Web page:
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Old January 22, 2011, 09:50 PM   #10
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Two words: grass roots. That means it starts with US. I did the very same thing this year by writing a short, polite letter of thanks to a nearby town newspaper for setting a trend in our state for a new Urban Archery Season. On a local level, we all can make some kind of difference. -7-
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Old January 23, 2011, 12:02 AM   #11
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Teddy Roosevelt was a hunter and he was crucial to the conservation of wildlife and national parks.

Every year it is the money and involvement of hunters-not lovey dovey type people-who makwe sure that those deer and other wildlife have a voice in the world of mankind.

That is because it is the hunters would see the wildlife everyear enough to understand their numbers to know their value beyond that of a lkill and how actaully are the standard bearers of wildlife conservation.

This is so true a reality that certain groups have taken to hijacking the credit for what hunters and other gun owning lovers of wildlife do for ourt nation ewvery year.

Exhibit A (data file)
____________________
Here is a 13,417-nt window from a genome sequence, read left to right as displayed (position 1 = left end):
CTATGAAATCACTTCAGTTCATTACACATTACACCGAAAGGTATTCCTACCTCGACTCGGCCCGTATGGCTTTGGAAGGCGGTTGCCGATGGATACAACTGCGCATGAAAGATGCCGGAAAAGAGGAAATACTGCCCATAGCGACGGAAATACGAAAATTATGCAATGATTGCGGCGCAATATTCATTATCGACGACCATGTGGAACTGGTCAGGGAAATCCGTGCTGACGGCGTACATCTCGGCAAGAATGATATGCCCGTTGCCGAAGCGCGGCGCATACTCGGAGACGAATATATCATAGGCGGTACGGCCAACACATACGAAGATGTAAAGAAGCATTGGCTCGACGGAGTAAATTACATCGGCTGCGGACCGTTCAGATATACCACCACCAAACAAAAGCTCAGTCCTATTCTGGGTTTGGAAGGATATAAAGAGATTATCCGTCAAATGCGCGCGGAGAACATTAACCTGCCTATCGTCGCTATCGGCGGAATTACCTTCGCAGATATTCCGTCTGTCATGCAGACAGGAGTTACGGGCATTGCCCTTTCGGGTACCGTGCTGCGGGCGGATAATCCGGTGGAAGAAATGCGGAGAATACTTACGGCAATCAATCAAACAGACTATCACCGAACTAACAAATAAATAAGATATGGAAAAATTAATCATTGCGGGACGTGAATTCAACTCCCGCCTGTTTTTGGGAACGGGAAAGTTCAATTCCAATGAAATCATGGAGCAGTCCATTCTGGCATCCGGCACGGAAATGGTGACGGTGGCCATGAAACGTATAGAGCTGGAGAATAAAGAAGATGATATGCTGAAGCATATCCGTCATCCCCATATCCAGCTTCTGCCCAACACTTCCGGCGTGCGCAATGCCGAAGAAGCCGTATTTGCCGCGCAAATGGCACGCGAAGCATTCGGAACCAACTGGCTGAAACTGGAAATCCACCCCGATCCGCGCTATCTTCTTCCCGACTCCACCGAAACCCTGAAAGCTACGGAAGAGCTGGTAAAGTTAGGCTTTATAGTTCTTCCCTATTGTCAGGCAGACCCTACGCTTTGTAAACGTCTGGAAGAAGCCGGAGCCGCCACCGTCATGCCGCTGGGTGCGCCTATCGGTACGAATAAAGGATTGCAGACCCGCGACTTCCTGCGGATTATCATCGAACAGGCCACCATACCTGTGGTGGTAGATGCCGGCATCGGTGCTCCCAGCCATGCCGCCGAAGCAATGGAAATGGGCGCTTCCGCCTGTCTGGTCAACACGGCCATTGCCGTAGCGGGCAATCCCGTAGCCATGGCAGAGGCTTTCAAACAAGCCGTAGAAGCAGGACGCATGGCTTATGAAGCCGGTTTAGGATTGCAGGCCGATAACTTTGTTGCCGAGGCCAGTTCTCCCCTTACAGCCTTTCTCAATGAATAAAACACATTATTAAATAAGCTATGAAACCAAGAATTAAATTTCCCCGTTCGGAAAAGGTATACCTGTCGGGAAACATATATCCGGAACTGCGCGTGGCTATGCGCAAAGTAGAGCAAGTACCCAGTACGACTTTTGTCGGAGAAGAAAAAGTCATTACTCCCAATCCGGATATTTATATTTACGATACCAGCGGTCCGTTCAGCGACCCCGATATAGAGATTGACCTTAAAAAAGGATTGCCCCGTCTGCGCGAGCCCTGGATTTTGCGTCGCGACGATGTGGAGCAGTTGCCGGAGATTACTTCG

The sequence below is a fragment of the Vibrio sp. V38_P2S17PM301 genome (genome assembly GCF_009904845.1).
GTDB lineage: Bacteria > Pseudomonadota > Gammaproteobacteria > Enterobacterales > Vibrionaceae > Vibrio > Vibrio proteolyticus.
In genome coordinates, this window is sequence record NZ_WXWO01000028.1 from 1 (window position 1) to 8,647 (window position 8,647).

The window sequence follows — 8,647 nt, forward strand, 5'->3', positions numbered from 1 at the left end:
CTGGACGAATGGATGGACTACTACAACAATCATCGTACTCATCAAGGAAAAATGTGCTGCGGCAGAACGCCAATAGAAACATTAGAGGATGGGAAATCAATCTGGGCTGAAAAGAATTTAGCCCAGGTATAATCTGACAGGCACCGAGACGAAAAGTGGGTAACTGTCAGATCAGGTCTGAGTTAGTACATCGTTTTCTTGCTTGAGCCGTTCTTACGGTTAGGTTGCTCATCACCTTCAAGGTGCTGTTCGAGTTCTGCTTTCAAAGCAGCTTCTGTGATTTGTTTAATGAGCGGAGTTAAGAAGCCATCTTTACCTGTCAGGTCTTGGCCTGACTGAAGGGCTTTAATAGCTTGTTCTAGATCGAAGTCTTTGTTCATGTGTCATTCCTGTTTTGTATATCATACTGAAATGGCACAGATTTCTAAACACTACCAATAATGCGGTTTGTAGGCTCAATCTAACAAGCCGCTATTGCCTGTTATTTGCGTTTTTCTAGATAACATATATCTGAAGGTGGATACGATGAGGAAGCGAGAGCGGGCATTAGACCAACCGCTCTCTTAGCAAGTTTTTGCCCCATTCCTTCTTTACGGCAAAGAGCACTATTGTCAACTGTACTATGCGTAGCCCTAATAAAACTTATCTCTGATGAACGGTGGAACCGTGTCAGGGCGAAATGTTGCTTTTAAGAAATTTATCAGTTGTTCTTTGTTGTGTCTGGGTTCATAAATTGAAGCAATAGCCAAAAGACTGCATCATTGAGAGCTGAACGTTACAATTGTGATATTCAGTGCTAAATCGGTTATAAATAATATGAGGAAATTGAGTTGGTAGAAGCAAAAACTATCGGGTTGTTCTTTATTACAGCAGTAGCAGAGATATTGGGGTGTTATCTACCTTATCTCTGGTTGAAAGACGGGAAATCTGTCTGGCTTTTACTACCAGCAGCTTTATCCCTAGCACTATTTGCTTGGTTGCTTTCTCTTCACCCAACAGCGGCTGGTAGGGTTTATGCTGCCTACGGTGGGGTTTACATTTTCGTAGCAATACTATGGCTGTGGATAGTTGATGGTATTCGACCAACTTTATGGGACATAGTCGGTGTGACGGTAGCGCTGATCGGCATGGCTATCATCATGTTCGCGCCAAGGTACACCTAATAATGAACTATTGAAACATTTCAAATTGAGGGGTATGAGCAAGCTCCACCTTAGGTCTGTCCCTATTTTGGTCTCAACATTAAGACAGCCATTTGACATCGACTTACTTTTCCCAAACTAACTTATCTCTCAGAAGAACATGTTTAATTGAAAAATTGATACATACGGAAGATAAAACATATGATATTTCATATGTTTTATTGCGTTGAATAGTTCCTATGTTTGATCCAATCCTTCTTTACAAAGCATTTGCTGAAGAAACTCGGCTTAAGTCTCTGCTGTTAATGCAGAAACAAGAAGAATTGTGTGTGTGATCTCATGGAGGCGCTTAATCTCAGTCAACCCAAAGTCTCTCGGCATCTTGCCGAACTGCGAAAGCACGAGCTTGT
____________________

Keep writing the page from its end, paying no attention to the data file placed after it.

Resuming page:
Yea.there is a battle to be fought.

Every day.

And it's about who really does the footwork and spends the money to make sure next year the wildlife have somewhere to live.
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Old January 23, 2011, 12:55 AM   #12
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The most effective way would seem to be ,keeping it local , presenting facts, and these must be correct.About how much hunters bring to the table, I.E. the P R money, local purchases, preserving land , fighting to keep some land wild. Stay away from thing that divide the community , and make sure no one can challenge the facts.People see the money coming in the door, the game lands or wildlife areas, and under stand what these things are worth. We just need to remind them we pay for these things ,not because someone made us, but as a matter of choice, because these things are that important to us
, because we really do care.
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Old January 23, 2011, 07:17 AM   #13
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I've been thinking a lot about this in the last year or so. My ex-wife, who I still associate with (we've got four kids and four grandkids), has become quite the hippy, dippy new-age woman. Anyway, she talks a lot about organically grown, free-range, humanely slaughtered meat from sustainable farms, and that describes my deer lease perfectly.